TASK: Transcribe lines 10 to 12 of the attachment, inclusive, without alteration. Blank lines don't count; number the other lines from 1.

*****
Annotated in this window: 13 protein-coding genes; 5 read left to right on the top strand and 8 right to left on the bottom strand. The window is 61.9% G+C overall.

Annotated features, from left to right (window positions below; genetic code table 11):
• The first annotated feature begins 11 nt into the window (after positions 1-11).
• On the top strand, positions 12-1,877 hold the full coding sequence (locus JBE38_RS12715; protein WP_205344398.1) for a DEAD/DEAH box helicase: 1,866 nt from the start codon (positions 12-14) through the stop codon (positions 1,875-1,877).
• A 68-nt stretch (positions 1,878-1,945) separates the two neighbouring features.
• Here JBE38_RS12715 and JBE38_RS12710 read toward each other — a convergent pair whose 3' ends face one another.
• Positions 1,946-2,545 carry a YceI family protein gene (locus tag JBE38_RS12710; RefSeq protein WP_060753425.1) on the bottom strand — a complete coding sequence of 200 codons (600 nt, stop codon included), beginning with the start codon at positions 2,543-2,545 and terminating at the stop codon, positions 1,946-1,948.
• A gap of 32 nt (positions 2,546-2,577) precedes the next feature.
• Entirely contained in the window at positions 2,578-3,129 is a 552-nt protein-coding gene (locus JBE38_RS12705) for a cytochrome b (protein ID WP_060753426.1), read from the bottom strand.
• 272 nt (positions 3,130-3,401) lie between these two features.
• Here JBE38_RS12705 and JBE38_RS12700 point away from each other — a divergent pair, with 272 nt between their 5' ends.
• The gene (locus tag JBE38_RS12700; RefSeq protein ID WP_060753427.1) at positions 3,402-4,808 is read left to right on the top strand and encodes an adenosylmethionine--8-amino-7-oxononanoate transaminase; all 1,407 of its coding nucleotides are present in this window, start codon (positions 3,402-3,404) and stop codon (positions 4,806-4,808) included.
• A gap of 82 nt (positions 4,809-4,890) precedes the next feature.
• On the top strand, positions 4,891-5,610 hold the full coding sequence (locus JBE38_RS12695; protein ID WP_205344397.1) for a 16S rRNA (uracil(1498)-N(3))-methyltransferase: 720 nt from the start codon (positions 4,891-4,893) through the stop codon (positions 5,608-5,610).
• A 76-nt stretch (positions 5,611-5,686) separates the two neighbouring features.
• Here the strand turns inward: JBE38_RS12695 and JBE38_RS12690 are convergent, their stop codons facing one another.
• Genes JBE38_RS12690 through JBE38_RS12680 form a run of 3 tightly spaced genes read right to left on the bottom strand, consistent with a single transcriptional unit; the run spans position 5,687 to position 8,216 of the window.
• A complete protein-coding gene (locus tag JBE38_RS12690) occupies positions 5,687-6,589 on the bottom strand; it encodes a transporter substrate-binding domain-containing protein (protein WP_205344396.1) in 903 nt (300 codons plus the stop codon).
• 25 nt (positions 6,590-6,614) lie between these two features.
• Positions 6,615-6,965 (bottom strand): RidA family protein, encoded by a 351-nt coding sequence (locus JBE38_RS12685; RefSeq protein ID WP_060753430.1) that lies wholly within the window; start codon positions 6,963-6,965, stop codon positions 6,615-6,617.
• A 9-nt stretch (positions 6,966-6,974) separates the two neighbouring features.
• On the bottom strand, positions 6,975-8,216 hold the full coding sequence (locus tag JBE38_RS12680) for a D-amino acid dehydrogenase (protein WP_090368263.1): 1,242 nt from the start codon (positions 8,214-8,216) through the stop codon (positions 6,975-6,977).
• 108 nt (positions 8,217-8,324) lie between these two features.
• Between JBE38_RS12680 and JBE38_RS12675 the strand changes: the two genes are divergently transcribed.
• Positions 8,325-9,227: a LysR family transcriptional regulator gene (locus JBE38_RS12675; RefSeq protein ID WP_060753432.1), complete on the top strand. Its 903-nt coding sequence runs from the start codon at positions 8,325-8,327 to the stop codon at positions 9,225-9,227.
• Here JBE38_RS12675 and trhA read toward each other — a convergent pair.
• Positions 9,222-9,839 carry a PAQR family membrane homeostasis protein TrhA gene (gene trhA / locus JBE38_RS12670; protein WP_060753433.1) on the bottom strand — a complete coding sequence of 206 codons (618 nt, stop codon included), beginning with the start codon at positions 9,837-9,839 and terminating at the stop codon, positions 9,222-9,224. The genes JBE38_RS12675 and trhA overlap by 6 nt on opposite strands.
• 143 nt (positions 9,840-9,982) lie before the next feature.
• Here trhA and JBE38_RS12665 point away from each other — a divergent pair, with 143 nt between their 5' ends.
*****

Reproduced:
• 272 nt (positions 3,130-3,401) lie between these two features.
• Here JBE38_RS12705 and JBE38_RS12700 point away from each other — a divergent pair, with 272 nt between their 5' ends.
• The gene (locus tag JBE38_RS12700; RefSeq protein ID WP_060753427.1) at positions 3,402-4,808 is read left to right on the top strand and encodes an adenosylmethionine--8-amino-7-oxononanoate transaminase; all 1,407 of its coding nucleotides are present in this window, start codon (positions 3,402-3,404) and stop codon (positions 4,806-4,808) included.